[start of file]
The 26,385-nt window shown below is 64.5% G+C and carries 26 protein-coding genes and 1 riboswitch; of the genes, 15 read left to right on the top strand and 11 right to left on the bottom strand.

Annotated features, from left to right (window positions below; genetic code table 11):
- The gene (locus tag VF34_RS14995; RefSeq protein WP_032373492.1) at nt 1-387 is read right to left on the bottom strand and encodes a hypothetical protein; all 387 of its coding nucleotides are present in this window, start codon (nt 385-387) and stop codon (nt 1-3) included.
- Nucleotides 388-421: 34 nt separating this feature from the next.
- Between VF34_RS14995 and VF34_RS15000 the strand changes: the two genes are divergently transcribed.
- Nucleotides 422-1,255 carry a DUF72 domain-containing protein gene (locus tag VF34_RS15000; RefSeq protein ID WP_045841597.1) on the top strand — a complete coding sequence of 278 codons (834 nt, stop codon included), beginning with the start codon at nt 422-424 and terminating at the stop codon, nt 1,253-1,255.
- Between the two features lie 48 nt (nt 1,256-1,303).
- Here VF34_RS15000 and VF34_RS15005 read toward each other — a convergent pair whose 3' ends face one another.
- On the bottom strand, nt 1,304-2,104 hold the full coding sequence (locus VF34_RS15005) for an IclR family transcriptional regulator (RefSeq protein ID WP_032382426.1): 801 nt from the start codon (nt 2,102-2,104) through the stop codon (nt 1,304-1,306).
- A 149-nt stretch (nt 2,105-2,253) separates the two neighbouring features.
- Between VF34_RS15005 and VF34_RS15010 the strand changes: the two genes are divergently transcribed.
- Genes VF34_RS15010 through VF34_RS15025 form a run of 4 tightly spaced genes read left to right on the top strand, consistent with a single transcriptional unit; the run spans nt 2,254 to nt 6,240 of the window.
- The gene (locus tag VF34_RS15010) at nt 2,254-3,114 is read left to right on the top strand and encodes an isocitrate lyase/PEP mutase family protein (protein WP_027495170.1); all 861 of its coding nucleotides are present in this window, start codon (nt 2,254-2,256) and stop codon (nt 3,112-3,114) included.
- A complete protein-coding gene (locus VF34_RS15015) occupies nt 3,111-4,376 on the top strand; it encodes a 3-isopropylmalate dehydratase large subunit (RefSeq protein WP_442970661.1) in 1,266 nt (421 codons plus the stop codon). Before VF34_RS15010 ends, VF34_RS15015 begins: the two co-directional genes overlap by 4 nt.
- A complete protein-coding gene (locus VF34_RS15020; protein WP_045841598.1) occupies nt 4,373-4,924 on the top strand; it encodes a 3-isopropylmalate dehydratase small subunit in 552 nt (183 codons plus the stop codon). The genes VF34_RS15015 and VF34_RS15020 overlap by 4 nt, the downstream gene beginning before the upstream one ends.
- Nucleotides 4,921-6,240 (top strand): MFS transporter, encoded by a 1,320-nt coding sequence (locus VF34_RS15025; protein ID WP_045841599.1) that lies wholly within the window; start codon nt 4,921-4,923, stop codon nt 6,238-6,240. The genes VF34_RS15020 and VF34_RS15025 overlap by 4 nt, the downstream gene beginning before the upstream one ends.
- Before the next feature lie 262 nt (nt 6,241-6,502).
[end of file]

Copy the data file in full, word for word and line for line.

The 26,385-nt window shown below is 64.5% G+C and carries 26 protein-coding genes and 1 riboswitch; of the genes, 15 read left to right on the top strand and 11 right to left on the bottom strand.

Annotated features, from left to right (window positions below; genetic code table 11):
- The gene (locus tag VF34_RS14995; RefSeq protein WP_032373492.1) at nt 1-387 is read right to left on the bottom strand and encodes a hypothetical protein; all 387 of its coding nucleotides are present in this window, start codon (nt 385-387) and stop codon (nt 1-3) included.
- Nucleotides 388-421: 34 nt separating this feature from the next.
- Between VF34_RS14995 and VF34_RS15000 the strand changes: the two genes are divergently transcribed.
- Nucleotides 422-1,255 carry a DUF72 domain-containing protein gene (locus tag VF34_RS15000; RefSeq protein ID WP_045841597.1) on the top strand — a complete coding sequence of 278 codons (834 nt, stop codon included), beginning with the start codon at nt 422-424 and terminating at the stop codon, nt 1,253-1,255.
- Between the two features lie 48 nt (nt 1,256-1,303).
- Here VF34_RS15000 and VF34_RS15005 read toward each other — a convergent pair whose 3' ends face one another.
- On the bottom strand, nt 1,304-2,104 hold the full coding sequence (locus VF34_RS15005) for an IclR family transcriptional regulator (RefSeq protein ID WP_032382426.1): 801 nt from the start codon (nt 2,102-2,104) through the stop codon (nt 1,304-1,306).
- A 149-nt stretch (nt 2,105-2,253) separates the two neighbouring features.
- Between VF34_RS15005 and VF34_RS15010 the strand changes: the two genes are divergently transcribed.
- Genes VF34_RS15010 through VF34_RS15025 form a run of 4 tightly spaced genes read left to right on the top strand, consistent with a single transcriptional unit; the run spans nt 2,254 to nt 6,240 of the window.
- The gene (locus tag VF34_RS15010) at nt 2,254-3,114 is read left to right on the top strand and encodes an isocitrate lyase/PEP mutase family protein (protein WP_027495170.1); all 861 of its coding nucleotides are present in this window, start codon (nt 2,254-2,256) and stop codon (nt 3,112-3,114) included.
- A complete protein-coding gene (locus VF34_RS15015) occupies nt 3,111-4,376 on the top strand; it encodes a 3-isopropylmalate dehydratase large subunit (RefSeq protein WP_442970661.1) in 1,266 nt (421 codons plus the stop codon). Before VF34_RS15010 ends, VF34_RS15015 begins: the two co-directional genes overlap by 4 nt.
- A complete protein-coding gene (locus VF34_RS15020; protein WP_045841598.1) occupies nt 4,373-4,924 on the top strand; it encodes a 3-isopropylmalate dehydratase small subunit in 552 nt (183 codons plus the stop codon). The genes VF34_RS15015 and VF34_RS15020 overlap by 4 nt, the downstream gene beginning before the upstream one ends.
- Nucleotides 4,921-6,240 (top strand): MFS transporter, encoded by a 1,320-nt coding sequence (locus VF34_RS15025; protein ID WP_045841599.1) that lies wholly within the window; start codon nt 4,921-4,923, stop codon nt 6,238-6,240. The genes VF34_RS15020 and VF34_RS15025 overlap by 4 nt, the downstream gene beginning before the upstream one ends.
- Before the next feature lie 262 nt (nt 6,241-6,502).